P-22, the beloved Los Angeles mountain lion, was suffering from "multiple severe injuries and chronic conditions" before he was euthanized, a final necropsy found.
These impairments would have limited the big cat's ability to function in the wild and would have hurt his quality of life if placed in human care, according to the California Department of Fish and Wildlife and National Park Services.
Wildlife officials captured P-22 in December after he started exhibiting changing behaviors, including attacking pet dogs and possibly a person. The mountain lion, dubbed the "King of Griffith Park," had been roaming the Hollywood Hills for more than a decade before then, but his signs of distress began after he was struck by a car near the urban park he called home.
P-22's final postmortem examination confirmed injuries consistent with the car accident, including recent head trauma and a bleeding orbital fracture with early scar tissue development.
The findings, released Wednesday, also showed P-22 had older traumatic injuries, including a diaphragmatic rupture that caused some tissue and parts of his liver to herniate and move inside his chest cavity.
Before his death, officials determined the cat was underweight, arthritic and had progressive and incurable kidney disease. The exam confirmed those findings and also found P-22 had a severe parasitic infection over his entire body caused by mange and ringworm — a first of its kind infection found in a California mountain lion.
Toxicology evidence also showed P-22 had been exposed to rodent poison, as have 96% of tested mountain lions, but he didn't show any signs of poisoning.
The decision to euthanize P-22 came five days after his capture and after multiple examinations and treatments. Veterinary pathologists from the San Diego Zoo, where his last living evaluation was performed, completed the postmortem examination.
"We are grateful to the San Diego Zoo Safari Park and Los Angeles Zoo teams," said Deana Clifford, a senior wildlife veterinarian for CDFW. "They provided excellent care for P-22 and conducted a detailed postmortem examination that shed plenty of light on this cat's condition."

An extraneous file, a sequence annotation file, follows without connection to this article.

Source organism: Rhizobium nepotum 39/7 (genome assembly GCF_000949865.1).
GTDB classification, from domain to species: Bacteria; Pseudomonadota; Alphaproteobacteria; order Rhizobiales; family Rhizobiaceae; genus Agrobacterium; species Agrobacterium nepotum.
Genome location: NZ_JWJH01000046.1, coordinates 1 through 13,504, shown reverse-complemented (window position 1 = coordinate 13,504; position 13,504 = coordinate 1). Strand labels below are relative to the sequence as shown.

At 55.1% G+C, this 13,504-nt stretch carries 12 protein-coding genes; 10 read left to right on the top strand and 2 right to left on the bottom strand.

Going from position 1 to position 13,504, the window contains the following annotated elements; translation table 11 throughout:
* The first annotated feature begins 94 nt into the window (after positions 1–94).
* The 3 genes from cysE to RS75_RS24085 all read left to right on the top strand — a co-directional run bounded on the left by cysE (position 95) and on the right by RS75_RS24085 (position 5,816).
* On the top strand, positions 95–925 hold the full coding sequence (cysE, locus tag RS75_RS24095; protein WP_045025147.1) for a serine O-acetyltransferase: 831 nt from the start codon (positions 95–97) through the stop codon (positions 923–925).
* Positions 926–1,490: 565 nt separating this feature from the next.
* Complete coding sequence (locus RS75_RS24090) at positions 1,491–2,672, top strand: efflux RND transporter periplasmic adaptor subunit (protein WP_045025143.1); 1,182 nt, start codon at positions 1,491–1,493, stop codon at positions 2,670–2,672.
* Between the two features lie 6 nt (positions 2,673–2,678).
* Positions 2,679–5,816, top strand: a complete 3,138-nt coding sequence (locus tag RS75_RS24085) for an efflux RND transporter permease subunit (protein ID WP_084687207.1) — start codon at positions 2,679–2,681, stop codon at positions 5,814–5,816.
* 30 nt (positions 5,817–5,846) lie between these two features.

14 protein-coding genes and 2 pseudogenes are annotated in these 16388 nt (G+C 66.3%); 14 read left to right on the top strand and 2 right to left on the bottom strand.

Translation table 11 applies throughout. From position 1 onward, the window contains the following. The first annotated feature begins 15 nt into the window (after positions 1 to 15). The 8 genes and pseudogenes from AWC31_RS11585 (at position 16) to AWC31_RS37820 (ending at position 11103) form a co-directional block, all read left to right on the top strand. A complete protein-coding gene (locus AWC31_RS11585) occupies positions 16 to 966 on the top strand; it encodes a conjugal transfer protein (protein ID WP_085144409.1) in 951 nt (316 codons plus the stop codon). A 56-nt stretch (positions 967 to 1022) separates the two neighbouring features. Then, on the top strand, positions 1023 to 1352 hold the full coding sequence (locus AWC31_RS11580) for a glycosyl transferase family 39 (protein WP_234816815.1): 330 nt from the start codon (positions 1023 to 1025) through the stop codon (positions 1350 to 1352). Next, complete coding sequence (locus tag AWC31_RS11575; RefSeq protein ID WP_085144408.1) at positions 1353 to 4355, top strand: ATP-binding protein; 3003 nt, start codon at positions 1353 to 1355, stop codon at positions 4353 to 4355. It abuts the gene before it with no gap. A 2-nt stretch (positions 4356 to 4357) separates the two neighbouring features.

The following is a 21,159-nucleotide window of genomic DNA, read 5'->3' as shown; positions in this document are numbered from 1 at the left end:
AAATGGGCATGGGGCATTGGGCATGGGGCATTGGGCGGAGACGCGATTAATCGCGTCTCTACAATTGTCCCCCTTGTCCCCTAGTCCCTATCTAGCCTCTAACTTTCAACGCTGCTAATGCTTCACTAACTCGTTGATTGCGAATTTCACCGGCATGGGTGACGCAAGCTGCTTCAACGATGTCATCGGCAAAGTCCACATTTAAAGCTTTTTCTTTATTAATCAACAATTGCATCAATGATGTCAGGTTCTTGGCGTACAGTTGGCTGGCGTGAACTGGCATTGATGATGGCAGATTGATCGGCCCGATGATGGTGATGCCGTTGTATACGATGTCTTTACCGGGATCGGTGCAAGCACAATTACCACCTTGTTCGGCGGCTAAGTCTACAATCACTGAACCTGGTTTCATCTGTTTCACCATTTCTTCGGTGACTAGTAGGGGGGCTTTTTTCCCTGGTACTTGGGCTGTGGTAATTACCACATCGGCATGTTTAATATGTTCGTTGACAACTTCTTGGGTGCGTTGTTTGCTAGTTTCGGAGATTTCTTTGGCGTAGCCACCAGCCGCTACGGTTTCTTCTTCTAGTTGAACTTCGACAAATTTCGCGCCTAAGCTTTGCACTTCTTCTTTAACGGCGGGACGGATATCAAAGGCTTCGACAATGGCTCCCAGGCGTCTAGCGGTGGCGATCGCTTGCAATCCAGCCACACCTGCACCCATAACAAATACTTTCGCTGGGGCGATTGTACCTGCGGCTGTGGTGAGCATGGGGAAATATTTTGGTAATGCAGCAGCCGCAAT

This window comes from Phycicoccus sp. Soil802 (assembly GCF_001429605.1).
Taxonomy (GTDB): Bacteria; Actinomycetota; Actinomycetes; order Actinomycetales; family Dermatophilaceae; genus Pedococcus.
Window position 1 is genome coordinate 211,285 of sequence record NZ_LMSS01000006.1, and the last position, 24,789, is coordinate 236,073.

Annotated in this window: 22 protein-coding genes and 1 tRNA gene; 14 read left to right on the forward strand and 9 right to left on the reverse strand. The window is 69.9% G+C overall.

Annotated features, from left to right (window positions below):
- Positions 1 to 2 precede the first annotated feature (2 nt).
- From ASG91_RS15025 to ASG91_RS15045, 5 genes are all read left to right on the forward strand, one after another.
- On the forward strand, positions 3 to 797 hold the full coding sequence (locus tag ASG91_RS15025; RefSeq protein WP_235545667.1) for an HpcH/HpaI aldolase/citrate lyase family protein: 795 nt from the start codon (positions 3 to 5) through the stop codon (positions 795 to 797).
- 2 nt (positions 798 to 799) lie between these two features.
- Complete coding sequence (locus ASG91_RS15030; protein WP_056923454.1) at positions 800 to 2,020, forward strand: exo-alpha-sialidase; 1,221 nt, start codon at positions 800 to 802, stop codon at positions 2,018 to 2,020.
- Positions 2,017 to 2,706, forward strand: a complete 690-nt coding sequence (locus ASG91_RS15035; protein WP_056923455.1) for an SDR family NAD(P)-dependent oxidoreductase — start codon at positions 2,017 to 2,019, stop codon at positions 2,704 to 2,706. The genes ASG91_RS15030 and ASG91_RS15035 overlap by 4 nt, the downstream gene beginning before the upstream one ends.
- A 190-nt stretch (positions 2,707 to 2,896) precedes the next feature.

P-22 lived roughly 12 years, making him one of the oldest lions to be studied by the NPS.
He was born on the other side of the Santa Monica Mountains, then crossed two major Los Angeles freeways — the 405 and the 101 — to get to his Griffith Park home. It's the smallest home range ever recorded for an adult male mountain lion, and it unknowingly isolated him, impacting his ability to reproduce.
P-22 then became a local, and sometimes national, celebrity. He has his own exhibit at the Los Angeles Natural History Museum, he's been in the National Geographic and there's even an annual P-22 festival in his home city.
After his death, thousands shared their thoughts and condolences, from celebrities to lawmakers to scientists.
And even though he couldn't reproduce other cubs, his choice of residence did give birth to something: Knowledge and understanding of his species.
"He helped us understand how mountain lions coexist with humans in this complex urban landscape, and his legacy will live on through our heightened awareness of how to live in harmony with wild neighbors and growing public support for wildlife crossings," said Jeff Sikich, the lead field biologist of the NPS mountain lion study.
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